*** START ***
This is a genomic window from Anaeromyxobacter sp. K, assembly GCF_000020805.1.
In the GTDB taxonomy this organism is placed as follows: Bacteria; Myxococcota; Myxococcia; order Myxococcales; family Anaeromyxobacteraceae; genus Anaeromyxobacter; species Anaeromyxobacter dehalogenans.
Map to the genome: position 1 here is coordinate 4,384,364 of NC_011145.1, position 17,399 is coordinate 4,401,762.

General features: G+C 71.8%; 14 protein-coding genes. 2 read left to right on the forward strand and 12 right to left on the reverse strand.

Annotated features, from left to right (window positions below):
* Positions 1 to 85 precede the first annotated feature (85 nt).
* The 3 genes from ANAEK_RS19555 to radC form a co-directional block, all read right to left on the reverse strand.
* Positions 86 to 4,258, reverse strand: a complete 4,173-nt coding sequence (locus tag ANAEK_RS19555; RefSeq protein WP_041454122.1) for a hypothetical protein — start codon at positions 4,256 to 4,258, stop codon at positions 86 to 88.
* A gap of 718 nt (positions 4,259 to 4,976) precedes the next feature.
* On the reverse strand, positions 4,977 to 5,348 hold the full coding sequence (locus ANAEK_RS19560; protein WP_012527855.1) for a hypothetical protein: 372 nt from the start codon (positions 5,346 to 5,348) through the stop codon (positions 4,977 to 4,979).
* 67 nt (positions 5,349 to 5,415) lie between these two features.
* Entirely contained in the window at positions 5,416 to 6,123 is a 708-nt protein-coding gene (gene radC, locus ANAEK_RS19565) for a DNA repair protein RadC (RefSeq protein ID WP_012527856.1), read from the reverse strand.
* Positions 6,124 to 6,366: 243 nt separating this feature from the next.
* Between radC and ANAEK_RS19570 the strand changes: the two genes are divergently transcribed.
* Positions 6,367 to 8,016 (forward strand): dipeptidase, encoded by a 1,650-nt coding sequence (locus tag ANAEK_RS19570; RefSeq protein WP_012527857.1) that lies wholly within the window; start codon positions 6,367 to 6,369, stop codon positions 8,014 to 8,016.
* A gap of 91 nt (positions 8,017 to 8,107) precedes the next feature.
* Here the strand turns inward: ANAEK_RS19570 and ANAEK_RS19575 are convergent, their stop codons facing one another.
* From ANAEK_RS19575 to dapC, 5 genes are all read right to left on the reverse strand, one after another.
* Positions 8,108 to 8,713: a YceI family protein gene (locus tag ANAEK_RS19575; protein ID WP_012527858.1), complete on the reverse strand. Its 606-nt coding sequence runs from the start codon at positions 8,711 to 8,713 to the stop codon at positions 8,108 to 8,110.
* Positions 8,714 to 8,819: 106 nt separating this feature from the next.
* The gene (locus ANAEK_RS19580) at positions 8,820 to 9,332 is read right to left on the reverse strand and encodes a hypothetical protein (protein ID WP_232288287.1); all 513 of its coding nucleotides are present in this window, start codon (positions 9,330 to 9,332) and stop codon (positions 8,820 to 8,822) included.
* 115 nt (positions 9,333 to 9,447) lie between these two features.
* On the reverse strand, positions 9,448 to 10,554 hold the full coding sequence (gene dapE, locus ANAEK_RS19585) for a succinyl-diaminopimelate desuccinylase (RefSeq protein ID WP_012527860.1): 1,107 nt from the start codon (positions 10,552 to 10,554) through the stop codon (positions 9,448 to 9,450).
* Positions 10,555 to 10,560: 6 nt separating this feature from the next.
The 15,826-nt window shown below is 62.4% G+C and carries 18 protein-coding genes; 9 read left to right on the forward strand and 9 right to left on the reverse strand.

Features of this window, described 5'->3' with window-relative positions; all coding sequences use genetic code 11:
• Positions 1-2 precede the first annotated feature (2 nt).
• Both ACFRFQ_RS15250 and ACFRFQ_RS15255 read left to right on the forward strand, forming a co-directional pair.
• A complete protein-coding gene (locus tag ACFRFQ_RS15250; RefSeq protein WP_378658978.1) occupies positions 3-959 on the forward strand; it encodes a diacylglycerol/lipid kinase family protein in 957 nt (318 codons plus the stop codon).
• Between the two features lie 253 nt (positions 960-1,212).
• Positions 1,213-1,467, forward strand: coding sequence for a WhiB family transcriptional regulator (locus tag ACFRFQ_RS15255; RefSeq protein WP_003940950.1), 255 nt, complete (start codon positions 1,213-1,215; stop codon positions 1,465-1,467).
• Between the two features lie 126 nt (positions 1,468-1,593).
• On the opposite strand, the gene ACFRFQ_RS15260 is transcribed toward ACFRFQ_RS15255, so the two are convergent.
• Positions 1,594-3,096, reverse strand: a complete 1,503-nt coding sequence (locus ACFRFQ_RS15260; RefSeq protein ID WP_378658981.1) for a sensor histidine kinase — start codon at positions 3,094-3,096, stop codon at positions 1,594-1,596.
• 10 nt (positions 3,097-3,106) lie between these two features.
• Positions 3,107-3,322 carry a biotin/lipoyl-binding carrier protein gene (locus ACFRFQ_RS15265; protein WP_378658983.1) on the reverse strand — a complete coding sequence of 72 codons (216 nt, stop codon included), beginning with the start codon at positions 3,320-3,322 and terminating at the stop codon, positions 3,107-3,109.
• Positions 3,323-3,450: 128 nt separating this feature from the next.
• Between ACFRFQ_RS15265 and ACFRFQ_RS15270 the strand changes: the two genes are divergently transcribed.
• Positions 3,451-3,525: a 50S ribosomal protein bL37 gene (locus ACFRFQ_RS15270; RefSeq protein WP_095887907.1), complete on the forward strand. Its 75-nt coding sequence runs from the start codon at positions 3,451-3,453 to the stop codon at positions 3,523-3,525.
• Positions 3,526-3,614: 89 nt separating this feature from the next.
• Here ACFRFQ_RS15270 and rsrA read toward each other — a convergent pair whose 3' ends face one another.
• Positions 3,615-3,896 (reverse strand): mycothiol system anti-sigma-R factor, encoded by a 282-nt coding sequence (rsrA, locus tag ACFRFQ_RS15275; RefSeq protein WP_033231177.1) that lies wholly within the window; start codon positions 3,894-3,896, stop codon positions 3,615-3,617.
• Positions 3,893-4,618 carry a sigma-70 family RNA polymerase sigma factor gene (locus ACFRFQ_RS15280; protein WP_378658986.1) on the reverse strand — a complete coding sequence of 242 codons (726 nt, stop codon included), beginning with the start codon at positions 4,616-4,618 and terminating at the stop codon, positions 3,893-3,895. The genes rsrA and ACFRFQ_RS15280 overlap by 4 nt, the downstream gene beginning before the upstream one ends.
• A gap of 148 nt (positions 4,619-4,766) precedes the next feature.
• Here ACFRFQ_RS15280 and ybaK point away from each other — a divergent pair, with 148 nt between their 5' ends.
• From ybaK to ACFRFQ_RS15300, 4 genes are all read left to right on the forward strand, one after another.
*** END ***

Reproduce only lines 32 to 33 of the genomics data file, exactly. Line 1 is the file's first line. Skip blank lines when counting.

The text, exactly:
• Between the two features lie 126 nt (positions 1,468-1,593).
• On the opposite strand, the gene ACFRFQ_RS15260 is transcribed toward ACFRFQ_RS15255, so the two are convergent.